– gerrit
    Commented May 18, 2016 at 9:43
  • $\begingroup$ @gerrit people who die before the retirement age also make no use of their pensions, although that's not a health care cost. $\endgroup$
    – JonathanReez
    Commented May 18, 2016 at 9:48
  • $\begingroup$ @JonathanReez That was exactly what I meant. Depending on how pensions are funded, it does add up to public expenses, though. $\endgroup$
    – gerrit
    Commented May 18, 2016 at 9:55
  • 2
    $\begingroup$ I edited the question, because the paper is only about healthcare costs, not about public healthcare costs. $\endgroup$ Commented May 19, 2016 at 20:07

2 Answers 2


It is a reputable journal and the results are surely correct on a "total dollars" sense. I guess the point they are making is that because health care expenditure of old age individuals is very likely to be high, there is some 'social benefit' of dying before old age.

However, it seems somewhat meaningless:

A) First, by this logic, murders also decrease health care costs. We're not trying to keep smokers form smoking solely because they will be a health care burden. We also want these people to live long, rewarding lives.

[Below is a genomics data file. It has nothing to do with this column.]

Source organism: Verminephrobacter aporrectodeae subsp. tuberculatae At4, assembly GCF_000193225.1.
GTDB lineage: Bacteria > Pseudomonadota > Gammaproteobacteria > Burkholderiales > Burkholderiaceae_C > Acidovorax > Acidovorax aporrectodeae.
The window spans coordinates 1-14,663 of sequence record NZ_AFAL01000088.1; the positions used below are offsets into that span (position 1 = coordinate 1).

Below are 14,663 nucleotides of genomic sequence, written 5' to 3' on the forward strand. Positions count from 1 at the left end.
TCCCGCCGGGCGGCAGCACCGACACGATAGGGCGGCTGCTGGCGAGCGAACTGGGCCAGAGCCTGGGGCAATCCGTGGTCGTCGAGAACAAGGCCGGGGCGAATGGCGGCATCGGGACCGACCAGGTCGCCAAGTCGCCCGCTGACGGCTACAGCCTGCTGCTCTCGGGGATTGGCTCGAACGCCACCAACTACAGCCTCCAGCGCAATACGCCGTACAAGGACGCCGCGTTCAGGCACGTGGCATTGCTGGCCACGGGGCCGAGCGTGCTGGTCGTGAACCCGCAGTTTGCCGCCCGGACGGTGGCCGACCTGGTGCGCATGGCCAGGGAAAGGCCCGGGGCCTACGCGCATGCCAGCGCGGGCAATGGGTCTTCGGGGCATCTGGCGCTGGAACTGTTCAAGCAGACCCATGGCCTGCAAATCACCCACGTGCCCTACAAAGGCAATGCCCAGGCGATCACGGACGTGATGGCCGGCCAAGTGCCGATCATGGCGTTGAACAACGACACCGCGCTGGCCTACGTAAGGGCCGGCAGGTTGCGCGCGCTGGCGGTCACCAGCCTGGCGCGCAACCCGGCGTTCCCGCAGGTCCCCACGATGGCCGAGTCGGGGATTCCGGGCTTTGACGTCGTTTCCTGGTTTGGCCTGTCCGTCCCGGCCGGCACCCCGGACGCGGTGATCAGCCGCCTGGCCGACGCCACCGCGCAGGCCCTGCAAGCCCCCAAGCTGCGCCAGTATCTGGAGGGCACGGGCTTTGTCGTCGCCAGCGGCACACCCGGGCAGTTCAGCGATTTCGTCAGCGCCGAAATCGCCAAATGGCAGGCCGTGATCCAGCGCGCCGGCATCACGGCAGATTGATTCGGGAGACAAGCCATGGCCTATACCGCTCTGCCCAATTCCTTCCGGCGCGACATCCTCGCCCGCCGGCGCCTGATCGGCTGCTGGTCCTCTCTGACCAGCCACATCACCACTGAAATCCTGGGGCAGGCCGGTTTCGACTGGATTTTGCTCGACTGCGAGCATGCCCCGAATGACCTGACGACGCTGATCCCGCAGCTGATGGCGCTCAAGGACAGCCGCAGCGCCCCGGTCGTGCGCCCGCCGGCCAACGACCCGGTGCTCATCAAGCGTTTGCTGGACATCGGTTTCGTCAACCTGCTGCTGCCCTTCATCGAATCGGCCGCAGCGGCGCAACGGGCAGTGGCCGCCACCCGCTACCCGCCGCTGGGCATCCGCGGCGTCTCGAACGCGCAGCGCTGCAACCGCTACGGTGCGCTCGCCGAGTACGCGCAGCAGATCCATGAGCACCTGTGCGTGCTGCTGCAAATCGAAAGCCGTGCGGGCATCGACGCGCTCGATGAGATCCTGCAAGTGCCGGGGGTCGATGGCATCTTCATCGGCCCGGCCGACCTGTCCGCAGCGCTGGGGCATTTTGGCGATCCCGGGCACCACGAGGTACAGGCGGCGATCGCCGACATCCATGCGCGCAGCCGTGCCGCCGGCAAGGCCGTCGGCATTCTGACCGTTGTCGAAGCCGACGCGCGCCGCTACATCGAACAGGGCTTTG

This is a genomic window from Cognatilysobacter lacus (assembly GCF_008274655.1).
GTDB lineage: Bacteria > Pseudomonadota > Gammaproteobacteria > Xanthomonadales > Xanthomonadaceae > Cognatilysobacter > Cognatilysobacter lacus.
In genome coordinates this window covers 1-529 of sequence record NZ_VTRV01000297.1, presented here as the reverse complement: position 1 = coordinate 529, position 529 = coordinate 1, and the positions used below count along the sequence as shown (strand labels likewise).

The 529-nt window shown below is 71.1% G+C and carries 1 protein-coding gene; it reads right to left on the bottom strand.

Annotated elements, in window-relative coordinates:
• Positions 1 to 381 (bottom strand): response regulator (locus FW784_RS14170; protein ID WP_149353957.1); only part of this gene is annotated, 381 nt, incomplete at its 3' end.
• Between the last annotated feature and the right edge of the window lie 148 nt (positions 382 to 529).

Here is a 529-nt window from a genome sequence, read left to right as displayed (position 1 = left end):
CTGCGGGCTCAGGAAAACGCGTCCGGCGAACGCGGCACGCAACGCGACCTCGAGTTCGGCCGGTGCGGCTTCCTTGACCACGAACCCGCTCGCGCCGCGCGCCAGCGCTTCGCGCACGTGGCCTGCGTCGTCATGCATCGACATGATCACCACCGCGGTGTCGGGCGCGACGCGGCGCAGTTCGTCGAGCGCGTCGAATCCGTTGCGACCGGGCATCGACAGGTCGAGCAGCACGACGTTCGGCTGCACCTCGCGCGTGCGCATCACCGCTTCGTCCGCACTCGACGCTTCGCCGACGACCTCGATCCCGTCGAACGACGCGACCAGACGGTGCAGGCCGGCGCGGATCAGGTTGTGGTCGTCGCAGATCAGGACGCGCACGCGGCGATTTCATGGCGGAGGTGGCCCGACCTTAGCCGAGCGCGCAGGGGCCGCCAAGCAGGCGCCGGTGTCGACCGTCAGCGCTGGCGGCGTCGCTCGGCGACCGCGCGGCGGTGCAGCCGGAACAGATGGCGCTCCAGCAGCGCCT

B) People contribute to society, their families, their friends and so on. They also save and, specifically, they pay health insurance premiums while they are alive. So, while they might require more care in the long run, non-smokers might well be able to pay or it with the taxes on their income and the productivity they bring to society. Similarly, we all invest through our taxes, on public education, and it goes to waste when somebody that has received public education dies.

C) There are enormous variations in the amount of healthcare spending that old people receive across countries, so the estimates of how much health are old people will receive has got to be very imprecise.